However, that trend is reversing and now presents a perfect opportunity to invest as the market remains slightly depressed but is on an uptick. Occupancies have started to turn around, but the pricing of these assets has not yet responded, so now is the time to find undervalued assets to optimize returns as the market begins its bounce back.
Also read: Is Declining Occupancy Affecting the Senior Housing Market?
REITs vs. Direct Investing
If you believe that senior living is a viable investment option for you, it is crucial that you are informed about all of your options.
For instance, while REITs do provide an opportunity to earn passive income through real estate investing, they are certainly not the only option. You can also choose to invest directly through a sponsor such as Lloyd Jones acquires and manages senior living assets and provides you with the opportunity to pick and choose which specific facilities you want to invest in.
Unlike REITs, these focused, direct investment structures give you a more “hands on” approach to your investment and greater control of the risk-return profiles of the assets you want to invest in.
REITs, while they are a tried-and-true investment model also have potential drawbacks when compared to the direct investment model. For instance, there is a lack of transparency associated with them.
Since they are structured very similarly to a mutual fund, your investment is largely at the mercy of the people making decisions on behalf of the REIT. When you invest in a REIT, you won’t know exactly when your money will be put to work or which specific properties will be purchased.
Conversely, when you work directly with a sponsor, you receive more information about when and where your money will be put to work and will know exactly which facilities you are investing in, allowing you to better develop your own financial plan. In regard to planning, it can be difficult for REIT investors to discern how a given property is performing, as it is only a part of the REIT’s larger portfolio.
Diversification and the Liquidity Premium
Smart real estate investors understand that having diverse investments is a good way to optimize returns while minimizing risks. Both direct investment and REIT investment can provide this diversity.
With a REIT, diversification comes from being exposed to multiple assets, typically in a single asset class, across a broad geographical area in one investment. Keep in mind, if your chosen asset class encounters economic problems, it can negatively affect the REIT and your investment.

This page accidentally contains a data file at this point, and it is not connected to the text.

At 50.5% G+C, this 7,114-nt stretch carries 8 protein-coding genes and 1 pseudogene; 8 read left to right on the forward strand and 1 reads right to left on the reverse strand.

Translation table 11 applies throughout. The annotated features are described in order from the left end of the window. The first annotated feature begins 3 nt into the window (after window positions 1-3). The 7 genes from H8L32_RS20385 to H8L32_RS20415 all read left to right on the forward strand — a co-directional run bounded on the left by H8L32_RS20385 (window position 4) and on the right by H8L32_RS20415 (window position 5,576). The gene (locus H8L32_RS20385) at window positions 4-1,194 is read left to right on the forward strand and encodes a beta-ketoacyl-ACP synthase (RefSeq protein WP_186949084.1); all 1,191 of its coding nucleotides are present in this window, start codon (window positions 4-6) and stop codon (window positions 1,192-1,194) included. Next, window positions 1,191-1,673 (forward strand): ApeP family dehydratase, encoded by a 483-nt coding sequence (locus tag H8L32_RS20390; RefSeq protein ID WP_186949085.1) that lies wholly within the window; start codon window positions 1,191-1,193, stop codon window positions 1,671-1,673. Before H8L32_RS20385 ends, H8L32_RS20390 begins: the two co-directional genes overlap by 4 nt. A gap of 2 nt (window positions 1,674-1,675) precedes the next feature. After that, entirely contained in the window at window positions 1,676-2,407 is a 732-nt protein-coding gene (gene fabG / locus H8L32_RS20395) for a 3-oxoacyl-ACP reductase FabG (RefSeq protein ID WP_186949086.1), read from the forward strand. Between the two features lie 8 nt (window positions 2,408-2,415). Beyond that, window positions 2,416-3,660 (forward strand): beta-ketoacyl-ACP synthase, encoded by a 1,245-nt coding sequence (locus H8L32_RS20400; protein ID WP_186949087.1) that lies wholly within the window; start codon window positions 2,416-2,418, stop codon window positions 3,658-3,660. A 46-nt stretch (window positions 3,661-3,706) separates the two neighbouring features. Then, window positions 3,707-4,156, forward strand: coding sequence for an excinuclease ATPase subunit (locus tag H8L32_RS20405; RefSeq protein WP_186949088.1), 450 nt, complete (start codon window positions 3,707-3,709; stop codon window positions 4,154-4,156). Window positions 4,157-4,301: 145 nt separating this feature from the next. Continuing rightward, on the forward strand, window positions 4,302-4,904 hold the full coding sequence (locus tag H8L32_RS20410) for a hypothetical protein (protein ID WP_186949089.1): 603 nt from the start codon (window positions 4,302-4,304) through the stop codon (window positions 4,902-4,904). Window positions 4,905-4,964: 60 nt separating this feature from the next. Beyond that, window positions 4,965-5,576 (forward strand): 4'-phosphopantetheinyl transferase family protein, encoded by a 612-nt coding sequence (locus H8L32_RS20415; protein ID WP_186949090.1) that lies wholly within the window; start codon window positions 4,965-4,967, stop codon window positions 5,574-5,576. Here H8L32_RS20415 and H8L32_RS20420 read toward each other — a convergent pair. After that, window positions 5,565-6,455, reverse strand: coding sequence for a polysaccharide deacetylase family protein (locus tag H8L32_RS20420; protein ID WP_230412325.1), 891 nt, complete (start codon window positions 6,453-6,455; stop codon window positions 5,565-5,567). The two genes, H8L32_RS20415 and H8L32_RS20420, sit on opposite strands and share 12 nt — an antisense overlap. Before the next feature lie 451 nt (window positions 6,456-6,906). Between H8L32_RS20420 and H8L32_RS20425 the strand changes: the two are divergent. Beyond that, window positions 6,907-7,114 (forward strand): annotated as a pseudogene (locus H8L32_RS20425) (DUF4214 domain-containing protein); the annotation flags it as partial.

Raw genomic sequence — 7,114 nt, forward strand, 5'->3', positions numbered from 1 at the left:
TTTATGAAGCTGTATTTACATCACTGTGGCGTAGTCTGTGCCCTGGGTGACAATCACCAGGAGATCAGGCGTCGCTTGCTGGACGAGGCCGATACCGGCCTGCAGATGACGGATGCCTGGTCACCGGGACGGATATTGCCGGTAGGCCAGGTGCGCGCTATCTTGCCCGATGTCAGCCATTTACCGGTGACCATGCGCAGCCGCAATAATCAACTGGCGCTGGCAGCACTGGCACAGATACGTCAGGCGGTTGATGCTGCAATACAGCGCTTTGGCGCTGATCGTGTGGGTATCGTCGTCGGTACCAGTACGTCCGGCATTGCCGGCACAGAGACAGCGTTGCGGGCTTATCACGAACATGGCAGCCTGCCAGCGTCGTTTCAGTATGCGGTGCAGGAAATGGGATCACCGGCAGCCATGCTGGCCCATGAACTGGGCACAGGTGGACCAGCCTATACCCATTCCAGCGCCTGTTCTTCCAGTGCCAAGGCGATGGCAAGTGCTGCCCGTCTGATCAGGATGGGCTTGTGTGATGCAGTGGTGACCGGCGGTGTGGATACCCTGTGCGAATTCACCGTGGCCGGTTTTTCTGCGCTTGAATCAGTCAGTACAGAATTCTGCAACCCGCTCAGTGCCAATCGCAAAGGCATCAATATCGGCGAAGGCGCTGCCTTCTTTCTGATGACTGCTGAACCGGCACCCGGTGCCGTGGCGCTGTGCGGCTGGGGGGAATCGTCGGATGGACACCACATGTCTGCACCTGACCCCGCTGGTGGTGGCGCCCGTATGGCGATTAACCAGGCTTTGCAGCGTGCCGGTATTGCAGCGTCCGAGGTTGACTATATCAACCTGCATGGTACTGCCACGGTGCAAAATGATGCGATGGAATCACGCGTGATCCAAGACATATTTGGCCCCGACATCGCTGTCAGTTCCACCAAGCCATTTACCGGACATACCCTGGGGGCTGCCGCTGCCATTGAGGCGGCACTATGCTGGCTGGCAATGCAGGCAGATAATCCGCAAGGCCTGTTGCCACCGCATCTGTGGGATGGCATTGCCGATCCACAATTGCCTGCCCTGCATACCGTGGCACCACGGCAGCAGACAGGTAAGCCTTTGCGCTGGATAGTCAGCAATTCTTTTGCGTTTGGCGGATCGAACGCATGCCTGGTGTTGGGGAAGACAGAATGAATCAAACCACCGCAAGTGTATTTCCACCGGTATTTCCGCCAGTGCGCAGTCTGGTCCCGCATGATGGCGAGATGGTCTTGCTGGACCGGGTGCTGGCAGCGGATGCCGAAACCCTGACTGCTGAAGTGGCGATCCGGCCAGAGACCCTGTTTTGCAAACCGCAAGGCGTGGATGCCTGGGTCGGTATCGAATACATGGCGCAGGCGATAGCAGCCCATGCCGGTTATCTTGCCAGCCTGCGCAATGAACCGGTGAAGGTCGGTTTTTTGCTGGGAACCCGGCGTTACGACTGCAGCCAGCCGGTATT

On the other hand, you can invest directly in individual assets, such as those owned and managed by Lloyd Jones. Here the risks are property-specific, but they are minimized by astute underwriting prior to acquisition and professional on-going management thereafter.
Real estate assets in general, including senior-living facilities, are illiquid assets. An illiquid asset is one that cannot be sold quickly.
A REIT stock, however, can be traded in an instant on an exchange – you can buy a share in a REIT one moment, and sell it instantly the next, if you want to. With a REIT, you are not buying bricks and mortar, you are buying a share of stock.
While a REIT is highly liquid, direct investment is not. Investors who do not need immediate liquidity and who are willing to invest in longer-term investments can benefit from a liquidity premium earned from these investments.
The liquidity premium is the outsized returns that investors gain from investing in an asset with “patient” money, i.e. with a willingness to sit on the investment for a number of years without the ability to liquidate the position. In these cases, investors benefit from both income during the holding period and capital appreciation of their original investment, with tax advantages to offset that income.
Here at Lloyd Jones, we believe that your biggest asset as an investor is a team that can help you achieve your investment goals. If you want to learn more about how senior housing investments can fit into your portfolio’s diversification strategy, contact us.